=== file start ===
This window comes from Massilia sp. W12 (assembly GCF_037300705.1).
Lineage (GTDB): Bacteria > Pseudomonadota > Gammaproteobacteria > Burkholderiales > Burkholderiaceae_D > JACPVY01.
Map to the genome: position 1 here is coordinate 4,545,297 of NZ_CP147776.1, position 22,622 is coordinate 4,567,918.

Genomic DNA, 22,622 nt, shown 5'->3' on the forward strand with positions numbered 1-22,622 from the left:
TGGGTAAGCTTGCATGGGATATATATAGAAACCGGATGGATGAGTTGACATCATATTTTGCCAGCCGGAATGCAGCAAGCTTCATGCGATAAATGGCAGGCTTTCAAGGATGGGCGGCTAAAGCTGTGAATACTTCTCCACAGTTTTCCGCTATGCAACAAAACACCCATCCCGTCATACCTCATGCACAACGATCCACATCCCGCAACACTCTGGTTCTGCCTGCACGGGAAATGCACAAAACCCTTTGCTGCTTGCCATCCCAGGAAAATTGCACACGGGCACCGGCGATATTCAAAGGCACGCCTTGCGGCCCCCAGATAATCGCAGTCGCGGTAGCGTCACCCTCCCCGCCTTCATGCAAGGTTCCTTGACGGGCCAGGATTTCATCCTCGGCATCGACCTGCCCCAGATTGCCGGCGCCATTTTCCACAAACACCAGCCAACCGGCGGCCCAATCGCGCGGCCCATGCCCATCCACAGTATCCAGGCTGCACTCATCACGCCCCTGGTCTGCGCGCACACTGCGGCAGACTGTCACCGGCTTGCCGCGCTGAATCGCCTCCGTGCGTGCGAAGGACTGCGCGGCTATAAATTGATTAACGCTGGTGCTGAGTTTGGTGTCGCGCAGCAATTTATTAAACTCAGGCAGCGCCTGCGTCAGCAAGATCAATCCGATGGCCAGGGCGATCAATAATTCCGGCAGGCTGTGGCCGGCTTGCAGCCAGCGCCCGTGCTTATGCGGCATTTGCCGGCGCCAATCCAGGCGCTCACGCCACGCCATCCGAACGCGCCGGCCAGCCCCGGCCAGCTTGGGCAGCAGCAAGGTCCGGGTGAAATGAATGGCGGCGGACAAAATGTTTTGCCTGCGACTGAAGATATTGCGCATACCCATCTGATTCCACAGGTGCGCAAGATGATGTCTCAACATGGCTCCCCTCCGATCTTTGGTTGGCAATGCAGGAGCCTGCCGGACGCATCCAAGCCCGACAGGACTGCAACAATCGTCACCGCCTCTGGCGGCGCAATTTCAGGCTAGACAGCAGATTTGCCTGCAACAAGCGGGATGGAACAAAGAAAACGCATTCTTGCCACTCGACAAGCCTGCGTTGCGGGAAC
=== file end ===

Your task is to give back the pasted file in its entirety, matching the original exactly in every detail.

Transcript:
This window comes from Massilia sp. W12 (assembly GCF_037300705.1).
Lineage (GTDB): Bacteria > Pseudomonadota > Gammaproteobacteria > Burkholderiales > Burkholderiaceae_D > JACPVY01.
Map to the genome: position 1 here is coordinate 4,545,297 of NZ_CP147776.1, position 22,622 is coordinate 4,567,918.

Genomic DNA, 22,622 nt, shown 5'->3' on the forward strand with positions numbered 1-22,622 from the left:
TGGGTAAGCTTGCATGGGATATATATAGAAACCGGATGGATGAGTTGACATCATATTTTGCCAGCCGGAATGCAGCAAGCTTCATGCGATAAATGGCAGGCTTTCAAGGATGGGCGGCTAAAGCTGTGAATACTTCTCCACAGTTTTCCGCTATGCAACAAAACACCCATCCCGTCATACCTCATGCACAACGATCCACATCCCGCAACACTCTGGTTCTGCCTGCACGGGAAATGCACAAAACCCTTTGCTGCTTGCCATCCCAGGAAAATTGCACACGGGCACCGGCGATATTCAAAGGCACGCCTTGCGGCCCCCAGATAATCGCAGTCGCGGTAGCGTCACCCTCCCCGCCTTCATGCAAGGTTCCTTGACGGGCCAGGATTTCATCCTCGGCATCGACCTGCCCCAGATTGCCGGCGCCATTTTCCACAAACACCAGCCAACCGGCGGCCCAATCGCGCGGCCCATGCCCATCCACAGTATCCAGGCTGCACTCATCACGCCCCTGGTCTGCGCGCACACTGCGGCAGACTGTCACCGGCTTGCCGCGCTGAATCGCCTCCGTGCGTGCGAAGGACTGCGCGGCTATAAATTGATTAACGCTGGTGCTGAGTTTGGTGTCGCGCAGCAATTTATTAAACTCAGGCAGCGCCTGCGTCAGCAAGATCAATCCGATGGCCAGGGCGATCAATAATTCCGGCAGGCTGTGGCCGGCTTGCAGCCAGCGCCCGTGCTTATGCGGCATTTGCCGGCGCCAATCCAGGCGCTCACGCCACGCCATCCGAACGCGCCGGCCAGCCCCGGCCAGCTTGGGCAGCAGCAAGGTCCGGGTGAAATGAATGGCGGCGGACAAAATGTTTTGCCTGCGACTGAAGATATTGCGCATACCCATCTGATTCCACAGGTGCGCAAGATGATGTCTCAACATGGCTCCCCTCCGATCTTTGGTTGGCAATGCAGGAGCCTGCCGGACGCATCCAAGCCCGACAGGACTGCAACAATCGTCACCGCCTCTGGCGGCGCAATTTCAGGCTAGACAGCAGATTTGCCTGCAACAAGCGGGATGGAACAAAGAAAACGCATTCTTGCCACTCGACAAGCCTGCGTTGCGGGAAC